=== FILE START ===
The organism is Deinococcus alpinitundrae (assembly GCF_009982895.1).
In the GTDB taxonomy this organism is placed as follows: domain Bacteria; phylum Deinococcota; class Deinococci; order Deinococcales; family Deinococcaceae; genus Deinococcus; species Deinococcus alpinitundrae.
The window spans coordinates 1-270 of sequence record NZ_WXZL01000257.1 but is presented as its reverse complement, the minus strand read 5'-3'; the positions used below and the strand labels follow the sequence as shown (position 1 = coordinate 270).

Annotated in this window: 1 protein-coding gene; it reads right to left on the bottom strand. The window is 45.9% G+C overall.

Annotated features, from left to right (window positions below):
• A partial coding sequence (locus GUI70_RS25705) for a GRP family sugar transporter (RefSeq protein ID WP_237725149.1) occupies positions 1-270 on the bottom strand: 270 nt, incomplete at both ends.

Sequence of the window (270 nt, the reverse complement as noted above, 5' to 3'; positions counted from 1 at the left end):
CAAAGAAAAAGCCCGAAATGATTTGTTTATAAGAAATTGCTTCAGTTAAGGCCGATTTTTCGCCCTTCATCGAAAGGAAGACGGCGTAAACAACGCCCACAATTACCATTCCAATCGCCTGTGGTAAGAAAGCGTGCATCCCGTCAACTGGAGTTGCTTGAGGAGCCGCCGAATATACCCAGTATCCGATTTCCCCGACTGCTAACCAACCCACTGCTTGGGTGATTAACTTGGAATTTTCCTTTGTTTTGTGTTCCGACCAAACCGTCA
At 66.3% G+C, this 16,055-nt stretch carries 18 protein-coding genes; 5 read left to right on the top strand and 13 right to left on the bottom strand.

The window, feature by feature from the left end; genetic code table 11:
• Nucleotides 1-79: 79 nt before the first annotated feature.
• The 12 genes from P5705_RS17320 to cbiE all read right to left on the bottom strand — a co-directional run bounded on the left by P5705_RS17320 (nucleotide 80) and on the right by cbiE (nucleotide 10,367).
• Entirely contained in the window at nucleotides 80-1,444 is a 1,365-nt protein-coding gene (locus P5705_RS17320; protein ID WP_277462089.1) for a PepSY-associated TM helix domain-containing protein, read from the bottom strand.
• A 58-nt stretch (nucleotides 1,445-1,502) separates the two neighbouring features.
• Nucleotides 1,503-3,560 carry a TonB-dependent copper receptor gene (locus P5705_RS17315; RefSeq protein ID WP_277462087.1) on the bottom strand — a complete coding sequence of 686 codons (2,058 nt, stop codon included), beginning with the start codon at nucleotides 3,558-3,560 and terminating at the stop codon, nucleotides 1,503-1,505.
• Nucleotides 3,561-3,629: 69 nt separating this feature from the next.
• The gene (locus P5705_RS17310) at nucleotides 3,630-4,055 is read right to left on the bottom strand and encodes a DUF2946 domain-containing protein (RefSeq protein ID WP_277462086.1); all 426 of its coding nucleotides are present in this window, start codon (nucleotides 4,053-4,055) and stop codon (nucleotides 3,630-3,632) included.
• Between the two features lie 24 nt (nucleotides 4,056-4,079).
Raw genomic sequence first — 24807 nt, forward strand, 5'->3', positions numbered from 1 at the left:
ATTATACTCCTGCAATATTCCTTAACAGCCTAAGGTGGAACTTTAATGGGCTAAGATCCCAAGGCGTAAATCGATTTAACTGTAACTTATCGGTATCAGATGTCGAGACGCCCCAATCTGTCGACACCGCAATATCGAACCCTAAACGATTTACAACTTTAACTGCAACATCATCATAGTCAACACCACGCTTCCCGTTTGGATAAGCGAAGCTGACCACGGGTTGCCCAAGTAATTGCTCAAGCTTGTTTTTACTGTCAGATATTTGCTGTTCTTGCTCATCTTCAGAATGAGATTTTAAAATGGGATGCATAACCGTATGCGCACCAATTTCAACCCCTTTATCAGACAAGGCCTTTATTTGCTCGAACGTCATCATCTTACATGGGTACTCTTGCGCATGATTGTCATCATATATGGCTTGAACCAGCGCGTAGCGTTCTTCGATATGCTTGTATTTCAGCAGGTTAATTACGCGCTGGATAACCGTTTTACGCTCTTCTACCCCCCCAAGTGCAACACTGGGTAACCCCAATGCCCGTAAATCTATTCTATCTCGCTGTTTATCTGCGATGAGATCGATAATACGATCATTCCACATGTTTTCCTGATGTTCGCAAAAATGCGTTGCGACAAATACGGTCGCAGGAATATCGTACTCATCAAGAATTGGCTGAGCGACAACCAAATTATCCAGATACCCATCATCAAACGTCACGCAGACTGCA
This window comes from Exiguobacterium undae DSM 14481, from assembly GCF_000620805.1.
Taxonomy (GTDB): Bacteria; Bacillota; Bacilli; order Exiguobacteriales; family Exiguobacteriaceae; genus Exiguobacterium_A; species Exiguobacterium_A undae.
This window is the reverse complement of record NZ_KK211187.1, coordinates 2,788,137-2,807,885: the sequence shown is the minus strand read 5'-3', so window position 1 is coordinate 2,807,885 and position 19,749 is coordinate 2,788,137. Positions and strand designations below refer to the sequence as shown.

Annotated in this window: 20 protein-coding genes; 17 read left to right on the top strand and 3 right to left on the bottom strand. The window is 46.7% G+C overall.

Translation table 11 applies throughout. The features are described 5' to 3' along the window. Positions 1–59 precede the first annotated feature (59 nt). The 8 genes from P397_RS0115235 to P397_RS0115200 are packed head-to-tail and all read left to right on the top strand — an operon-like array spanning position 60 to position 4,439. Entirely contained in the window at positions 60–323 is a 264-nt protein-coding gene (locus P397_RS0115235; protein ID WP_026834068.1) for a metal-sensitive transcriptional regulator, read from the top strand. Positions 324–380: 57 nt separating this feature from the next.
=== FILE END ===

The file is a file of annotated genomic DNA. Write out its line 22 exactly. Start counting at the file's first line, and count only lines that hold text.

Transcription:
Taxonomy (GTDB): Bacteria; Bacillota; Bacilli; order Exiguobacteriales; family Exiguobacteriaceae; genus Exiguobacterium_A; species Exiguobacterium_A undae.